Earlier this year Creative Social was invited to speak at the brilliant IAM Weekender, a celebration of internet culture and a bringing together of a wonderfully eclectic group of people.
One of the most impactful talks we watched was by In Place of War (IPOW), a non-profit organisation helping people in some of the most dangerous places around the world.
The experience has lead us to create something special – The Creative Hero’s Award; celebrating companies and individuals who are using creativity to positively impact the world. This award will allow us to connect the winners to agencies, brands and creative thought leaders from around the world by inviting them to join us at our CS Global events free of charge.
We caught up with Alison Surtees from IPOW to find out a bit more about the organisation and how they were feeling about joining us for CS Fresh next week…
Can you give us a brief introduction to In Place of War?
In Place of War (IPOW) is an award-winning organisation within the University of Manchester that works with creativity in sites of conflict. This work has developed over the last ten years from a singular artform to cover art and creativity across all sectors. IPOW’s aim is to empower the worlds most under resourced communities through alternative education and entrepreneurialism; the development of cultural spaces; collection and distribution of resources and mobility of creative people. The work of IPOW is divided into several strands: Digital; Production; Research; Networks and Education.
What are the biggest challenges In Place of War are faced with at the moment, and how are you overcoming them?
The largest issue IPOW faces is capacity to rapidly grow and develop the internal team to meet the ever increasing demands of communities we wish to support across the globe, predominantly in Africa and South America. Access to funds, finance and donations are critical in supporting our activity, and enabling us to effectively deliver our programmes on the ground, with communities, and not loose impact or indeed finance through delivering with 3rd party NGO’s. The difficulty of accessing funds is the large competition and the decreasing amount of finance available. We have now started to look to fundraising using our contacts through events and working with brands to support our activity and more recently are initialising crowd funding options. We have healthy input of donated equipment, but we also need capital to be able to mobilise is and artists.
What project do you plan on showing during ‘That’s Me That Is’ and how does it define who you are?
I would say that all the projects I have worked on have a singular aim at their core, and that is to use creativity as a tool for social change and personal change. I will use two examples of quotes form artists in Columbia and South Africa where they articulate how creativity has saved them in some way from a life of crime, violence, drugs or worse.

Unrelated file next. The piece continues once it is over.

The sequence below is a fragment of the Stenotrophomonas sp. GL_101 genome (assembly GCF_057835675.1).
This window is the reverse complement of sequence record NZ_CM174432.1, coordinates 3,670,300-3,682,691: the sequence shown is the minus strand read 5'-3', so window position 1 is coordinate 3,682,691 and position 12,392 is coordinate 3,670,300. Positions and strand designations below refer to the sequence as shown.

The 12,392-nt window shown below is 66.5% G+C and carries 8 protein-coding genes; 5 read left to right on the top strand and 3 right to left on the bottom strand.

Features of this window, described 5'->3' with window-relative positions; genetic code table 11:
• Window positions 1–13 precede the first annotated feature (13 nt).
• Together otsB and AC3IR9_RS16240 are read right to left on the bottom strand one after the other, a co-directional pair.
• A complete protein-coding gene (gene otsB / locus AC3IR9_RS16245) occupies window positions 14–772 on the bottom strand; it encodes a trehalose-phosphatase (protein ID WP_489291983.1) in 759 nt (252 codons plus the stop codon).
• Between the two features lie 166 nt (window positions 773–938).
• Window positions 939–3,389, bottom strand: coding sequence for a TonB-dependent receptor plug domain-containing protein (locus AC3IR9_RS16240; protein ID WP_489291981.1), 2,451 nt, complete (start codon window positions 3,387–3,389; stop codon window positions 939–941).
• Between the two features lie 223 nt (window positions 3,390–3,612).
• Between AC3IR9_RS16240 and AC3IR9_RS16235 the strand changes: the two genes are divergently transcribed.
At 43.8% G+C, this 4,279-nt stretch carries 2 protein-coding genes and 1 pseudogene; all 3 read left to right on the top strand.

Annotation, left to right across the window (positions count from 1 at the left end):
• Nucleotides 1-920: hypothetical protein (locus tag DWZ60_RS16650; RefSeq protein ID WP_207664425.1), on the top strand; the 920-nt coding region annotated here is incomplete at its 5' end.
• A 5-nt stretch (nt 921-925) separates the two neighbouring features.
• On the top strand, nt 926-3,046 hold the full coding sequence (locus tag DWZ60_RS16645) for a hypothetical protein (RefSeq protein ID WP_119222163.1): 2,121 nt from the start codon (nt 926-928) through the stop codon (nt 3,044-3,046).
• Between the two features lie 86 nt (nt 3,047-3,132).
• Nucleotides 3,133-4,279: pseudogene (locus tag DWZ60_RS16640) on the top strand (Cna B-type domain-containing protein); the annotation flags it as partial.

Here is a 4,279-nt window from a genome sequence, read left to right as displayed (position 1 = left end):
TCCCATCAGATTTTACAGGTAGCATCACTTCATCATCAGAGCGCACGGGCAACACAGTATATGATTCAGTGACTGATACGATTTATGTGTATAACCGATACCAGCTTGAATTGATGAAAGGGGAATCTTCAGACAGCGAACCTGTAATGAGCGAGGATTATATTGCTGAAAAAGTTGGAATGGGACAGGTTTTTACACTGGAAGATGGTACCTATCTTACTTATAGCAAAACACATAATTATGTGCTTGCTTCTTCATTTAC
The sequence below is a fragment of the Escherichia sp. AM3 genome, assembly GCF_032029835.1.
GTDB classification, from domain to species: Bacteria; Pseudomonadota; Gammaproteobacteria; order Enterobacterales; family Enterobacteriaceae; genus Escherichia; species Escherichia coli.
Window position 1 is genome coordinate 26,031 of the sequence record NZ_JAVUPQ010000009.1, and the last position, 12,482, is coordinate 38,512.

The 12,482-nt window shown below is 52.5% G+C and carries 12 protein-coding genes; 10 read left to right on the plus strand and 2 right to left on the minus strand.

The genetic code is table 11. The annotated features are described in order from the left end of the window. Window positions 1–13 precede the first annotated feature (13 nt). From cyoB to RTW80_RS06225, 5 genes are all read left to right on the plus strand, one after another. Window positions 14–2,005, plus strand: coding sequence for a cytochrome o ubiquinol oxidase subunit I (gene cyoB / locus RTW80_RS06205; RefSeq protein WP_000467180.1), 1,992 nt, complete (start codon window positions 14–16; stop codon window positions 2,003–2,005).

What advice would you give to people who want to set up projects that focus on using creativity to impact good causes?
Facilitate don’t dictate and always use a bottom up approach. Never come with a pre conceived idea about what is needed and how it will work. when you are working with communities there has to be an equal footing if you want something to be a success. Using creativity as a vehicle to engage people in this initial process is critical, whether or not the eventual project is a creative one. Creatives and communities are not mutually exclusive, they can be one and the same thing.
What’s the best piece of advice you have ever been given?
Always hold something back of yourself – crucial when working with communities and social change, or you loose yourself completely in the emotions of the work and when it ends it’s like bereavement. Equally if is goes wrong it can also have a massive impact on you personally. Recognise boundaries.
What’s are the 3 most interesting things that you’ve seen recently?
- A piece of ariel art that I saw at STRP Festival In Eindhoven in March 2015 – a beautiful melding of dance, visual, triggering and technology. Watch HERE
- Grayson Perry’s tapestries, depicting the new gods of our era – I love his take on things, and his Reith Lectures were amazing
- Akala talking at a recent festival we managed for University of Manchester, highly articulate talking about race, feminism and social change. The stage was outside and everyone was listening to him talk.
What could Creative Social do to support more companies and individuals who are using creativity to help good causes?
Quite often what is the most important is time. At IPOW we are trying to develop a mentoring programme, the first round of which has been launched. People need someone who can help them develop their ideas, sound out ideas or link them to people who can support their work. Mentors form a key role in this aspect, and giving some time can have a massive impact. Equally, volunteering and at the highest level setting up a fund that can be accessed. Small amounts can do as much as large amounts for simple projects. We have sliding scale for donations and what each donation can provide, and that can be from as little as £100, it’s all relative.
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